Think of all the things that Jesus could have included in the Lord’s prayer, the ultimate prayer, and he uses the bulk of the word to tend to the humans need for forgiveness and confession. Why? Because though he was perfect divinity, also absolute humanity without sin, but he carried hurt. He knew what it was like to be brutalized by other people rejected, spit upon, turned against wounded. And so I think he was like, you know what? You guys need. Most of all in your prayers, you need to know how to heal. The daily hurts how to look at an offense of another person and refuse to pick it up because you already pre forgave that person. And when this world be such a better place, like if we truly woke up every day and said our father in heaven, hallowed, be your name, your kingdom, come your will be done on earth as it is in heaven.

Give us today our daily bread and forgive us our debts. As we have also forgiven our debtors, like forgiveness is not just for the heart and horrific in our life. Forgiveness is something we can do. First thing in the morning before we even enter into life. Like we can choose to pre forgive. We can send forgiveness ahead into that meeting into that coffee shop, into that doctor’s office, into that school, into, you know, the Jim that we’re going to go to later to might. And so when we’re walking into that coffee shop three hours later and some rude dude bumps into her happy, we can trade all that drama for an upgrade. And we can just say, Oh no. So actually I already forgave you this morning. So just because you’re laying down, this offense does not mean I’m going to pick it up and carry it with me and affect me all day long.

Like you do, you boo. I have already forgiven you and have a good day and we take our coffee, but we don’t take the offense. And we don’t weaponize the pain that they caused us and unleash it into every other person in this world. Like sometimes I’ll just have this moment where I think devil you have overplayed your freaking hand. You know why? Because you intended to multiply that hurt and pain in my heart so that I would carry it into this world. But that is not who I am. I am an evangelist of the gospel message. So the hurt stops here and you devil are shamed back to hell because I’m not going to pick up that offense. I’m not going to play your game and I’m not going to do the devil’s work for him. I’m going to be a gospel centered woman where I have loved to share, not crosses of a offense to bear.

Oh, we’re still having some church up in here. This is good. I love that. And having one of the things that I love so much about this book and your message and just you it’s that you’re standing as, like, I am not the perfect example. I’m quite, I failed at this quite often. And I set off on this research journey because I was looking for the wrong answers. And I think so, so many people in our audience are probably afraid to step into some of the things that they don’t think they’re an expert in, but instead it’s like actually lean into the fact that like, if, if you’re passionate about it, like lean into that. And even if you don’t start down the path with like the best of intentions, it’s like, no, I’m going to study this. And I’m going to find that exception, share that struggle and share that struggle. Because I think that’s where this authentic nature that draws you in and you come from this place of, I do not have this figured out and I was doing it all wrong. And that’s why I went on this journey to begin with. And I think there’s just, there’s, there’s this misconception that you have to be an expert or how it all figured out to be able to talk about it. And I think this is such a great example of no, like, no you don’t. It’s it’s not that at all.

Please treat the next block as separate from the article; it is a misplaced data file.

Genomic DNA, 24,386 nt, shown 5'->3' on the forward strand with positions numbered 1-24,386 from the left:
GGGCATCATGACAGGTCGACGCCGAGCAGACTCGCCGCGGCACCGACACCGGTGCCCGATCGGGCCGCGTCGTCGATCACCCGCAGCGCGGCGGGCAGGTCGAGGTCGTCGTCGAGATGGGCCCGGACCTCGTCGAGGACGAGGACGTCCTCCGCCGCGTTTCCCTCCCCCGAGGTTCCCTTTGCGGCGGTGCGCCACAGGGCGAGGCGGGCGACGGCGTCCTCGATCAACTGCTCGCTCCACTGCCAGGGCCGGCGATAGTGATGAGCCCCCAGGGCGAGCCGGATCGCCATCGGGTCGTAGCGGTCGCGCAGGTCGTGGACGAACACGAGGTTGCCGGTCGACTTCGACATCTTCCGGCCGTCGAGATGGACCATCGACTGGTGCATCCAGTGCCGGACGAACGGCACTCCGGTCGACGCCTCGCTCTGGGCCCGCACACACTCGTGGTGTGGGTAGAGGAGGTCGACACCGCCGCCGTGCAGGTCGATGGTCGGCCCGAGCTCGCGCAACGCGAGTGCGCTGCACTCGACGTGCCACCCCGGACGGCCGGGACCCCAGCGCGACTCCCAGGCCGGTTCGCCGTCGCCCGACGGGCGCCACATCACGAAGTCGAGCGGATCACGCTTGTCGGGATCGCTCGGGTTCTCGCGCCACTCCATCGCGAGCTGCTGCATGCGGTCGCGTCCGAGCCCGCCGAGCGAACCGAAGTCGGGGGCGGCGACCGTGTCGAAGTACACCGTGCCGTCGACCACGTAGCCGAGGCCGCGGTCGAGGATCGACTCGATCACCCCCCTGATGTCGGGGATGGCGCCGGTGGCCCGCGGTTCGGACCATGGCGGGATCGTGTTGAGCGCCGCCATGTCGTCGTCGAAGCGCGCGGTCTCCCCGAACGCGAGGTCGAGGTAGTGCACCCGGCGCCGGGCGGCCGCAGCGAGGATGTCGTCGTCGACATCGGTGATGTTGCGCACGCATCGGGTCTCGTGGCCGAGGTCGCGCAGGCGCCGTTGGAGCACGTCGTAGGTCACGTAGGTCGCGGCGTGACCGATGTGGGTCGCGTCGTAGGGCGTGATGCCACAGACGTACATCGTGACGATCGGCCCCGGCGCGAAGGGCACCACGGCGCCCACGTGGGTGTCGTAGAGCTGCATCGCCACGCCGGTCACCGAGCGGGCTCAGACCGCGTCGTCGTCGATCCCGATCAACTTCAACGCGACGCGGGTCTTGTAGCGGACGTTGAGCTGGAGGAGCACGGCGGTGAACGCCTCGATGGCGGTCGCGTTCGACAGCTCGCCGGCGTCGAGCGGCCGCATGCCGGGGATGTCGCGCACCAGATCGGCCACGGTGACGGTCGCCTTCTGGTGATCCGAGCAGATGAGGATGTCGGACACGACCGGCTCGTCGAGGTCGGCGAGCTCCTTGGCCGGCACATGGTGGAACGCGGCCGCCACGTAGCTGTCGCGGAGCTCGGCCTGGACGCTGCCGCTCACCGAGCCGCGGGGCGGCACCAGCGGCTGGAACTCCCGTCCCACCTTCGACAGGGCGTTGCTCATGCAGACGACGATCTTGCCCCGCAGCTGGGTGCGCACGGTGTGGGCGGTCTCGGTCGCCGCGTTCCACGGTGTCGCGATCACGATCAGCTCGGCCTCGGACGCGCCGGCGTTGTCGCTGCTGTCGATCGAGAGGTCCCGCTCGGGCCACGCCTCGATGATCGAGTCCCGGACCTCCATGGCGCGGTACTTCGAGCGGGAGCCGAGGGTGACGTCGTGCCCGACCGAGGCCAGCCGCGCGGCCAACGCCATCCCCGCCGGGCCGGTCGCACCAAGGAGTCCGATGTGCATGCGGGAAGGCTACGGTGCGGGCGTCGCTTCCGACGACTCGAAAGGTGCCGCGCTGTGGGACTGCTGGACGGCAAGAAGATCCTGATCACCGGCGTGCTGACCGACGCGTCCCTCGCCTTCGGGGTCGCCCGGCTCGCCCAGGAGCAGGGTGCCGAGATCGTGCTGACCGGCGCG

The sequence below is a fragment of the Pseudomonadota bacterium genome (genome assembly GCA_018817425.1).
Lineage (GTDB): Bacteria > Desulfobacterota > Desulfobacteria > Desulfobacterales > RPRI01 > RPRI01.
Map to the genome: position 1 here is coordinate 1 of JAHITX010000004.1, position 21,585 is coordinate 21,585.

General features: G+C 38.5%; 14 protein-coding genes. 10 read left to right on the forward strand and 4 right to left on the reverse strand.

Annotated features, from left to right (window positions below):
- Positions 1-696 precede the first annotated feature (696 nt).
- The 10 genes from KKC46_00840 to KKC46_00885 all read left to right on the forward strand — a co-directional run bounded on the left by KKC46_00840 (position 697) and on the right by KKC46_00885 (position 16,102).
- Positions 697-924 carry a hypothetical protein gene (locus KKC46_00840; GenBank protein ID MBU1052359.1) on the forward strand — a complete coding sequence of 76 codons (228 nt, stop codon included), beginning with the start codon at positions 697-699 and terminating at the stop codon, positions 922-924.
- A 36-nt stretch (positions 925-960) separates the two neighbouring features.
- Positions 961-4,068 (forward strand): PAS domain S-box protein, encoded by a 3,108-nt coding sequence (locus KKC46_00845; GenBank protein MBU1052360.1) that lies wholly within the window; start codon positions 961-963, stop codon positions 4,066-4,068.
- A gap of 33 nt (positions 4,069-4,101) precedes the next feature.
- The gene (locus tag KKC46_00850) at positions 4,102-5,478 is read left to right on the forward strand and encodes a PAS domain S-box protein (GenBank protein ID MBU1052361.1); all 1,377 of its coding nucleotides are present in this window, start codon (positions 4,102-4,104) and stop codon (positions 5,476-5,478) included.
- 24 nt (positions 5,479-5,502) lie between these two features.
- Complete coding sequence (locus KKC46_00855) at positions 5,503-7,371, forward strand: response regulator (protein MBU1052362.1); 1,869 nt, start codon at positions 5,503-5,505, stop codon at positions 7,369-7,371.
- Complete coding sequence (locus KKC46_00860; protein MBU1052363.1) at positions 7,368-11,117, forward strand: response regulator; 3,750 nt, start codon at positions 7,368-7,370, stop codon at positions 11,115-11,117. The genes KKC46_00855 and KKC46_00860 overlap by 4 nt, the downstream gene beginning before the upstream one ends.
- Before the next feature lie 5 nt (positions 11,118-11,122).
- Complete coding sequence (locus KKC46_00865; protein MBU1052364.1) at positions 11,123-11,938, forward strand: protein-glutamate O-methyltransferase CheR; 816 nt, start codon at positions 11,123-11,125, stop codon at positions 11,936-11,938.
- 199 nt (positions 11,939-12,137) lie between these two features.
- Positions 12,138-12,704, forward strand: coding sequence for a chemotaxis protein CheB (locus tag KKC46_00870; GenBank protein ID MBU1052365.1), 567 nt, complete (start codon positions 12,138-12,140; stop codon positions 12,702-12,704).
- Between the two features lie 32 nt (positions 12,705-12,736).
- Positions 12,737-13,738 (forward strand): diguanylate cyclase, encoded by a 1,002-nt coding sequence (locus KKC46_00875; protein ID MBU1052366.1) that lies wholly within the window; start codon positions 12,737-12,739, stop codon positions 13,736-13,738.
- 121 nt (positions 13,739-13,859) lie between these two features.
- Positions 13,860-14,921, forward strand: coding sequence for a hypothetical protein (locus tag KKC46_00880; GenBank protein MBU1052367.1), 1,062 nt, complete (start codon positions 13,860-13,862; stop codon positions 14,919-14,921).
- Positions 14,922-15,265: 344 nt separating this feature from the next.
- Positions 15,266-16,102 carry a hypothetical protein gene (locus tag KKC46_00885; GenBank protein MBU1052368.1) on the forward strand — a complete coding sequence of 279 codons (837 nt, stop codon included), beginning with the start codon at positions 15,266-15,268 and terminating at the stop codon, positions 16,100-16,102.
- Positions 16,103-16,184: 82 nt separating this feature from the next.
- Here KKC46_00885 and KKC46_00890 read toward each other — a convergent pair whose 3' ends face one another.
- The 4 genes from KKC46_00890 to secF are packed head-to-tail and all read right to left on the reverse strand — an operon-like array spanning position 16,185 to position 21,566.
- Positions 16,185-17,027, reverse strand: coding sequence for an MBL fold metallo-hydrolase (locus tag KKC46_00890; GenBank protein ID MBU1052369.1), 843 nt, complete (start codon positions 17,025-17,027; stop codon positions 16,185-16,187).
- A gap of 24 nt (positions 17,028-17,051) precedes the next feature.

I agree with that, you know, and I think sometimes authors shy away from people’s skepticism, but I say step into it because when you can speak to the skepticism and you can say me too, it disarms people for putting down a message thinking good for you, but it worked for me. And also we have to remember, we can’t start our books where we want people to be. We have to start our books where people are actually act. And so with forgiving, what you can’t forget, I knew I had to start with the pain and the resistance to forgiveness. I couldn’t come out swinging and say, you have to forgive. That’s not where I was at. When I started the message. I couldn’t expect my reader to be there either. And I think it’s really important that we remember people talk about two things. They talk about their problems and their questions. So the very best thing we can do is acknowledge the felt, need of the book. And it’s always a problem. Someone is having a question that they’re asking. So as an author, if we can acknowledge that felt need lean into it, then we can provide real value for people. When our author’s promise is presented as a question to answer or an answer to their question or a solution to their problem. And that’s where the magic happens.

Yeah. Forgiving, what you can’t forget is the book. Obviously you can hear directly the power coming through Lisa in what she talks about, what she believes in, just how she writes open, honest, authentic, vulnerable transparent, which is no doubt, a huge part of the reason for her extraordinary success. Lisa, thank you so much just for the honor of being here and opening up and sharing your story. And gosh, we just, we pray for you and art and we just wish you guys the very, very best,

Thank you so much. It’s such an honor to be with you and let’s do it again sometime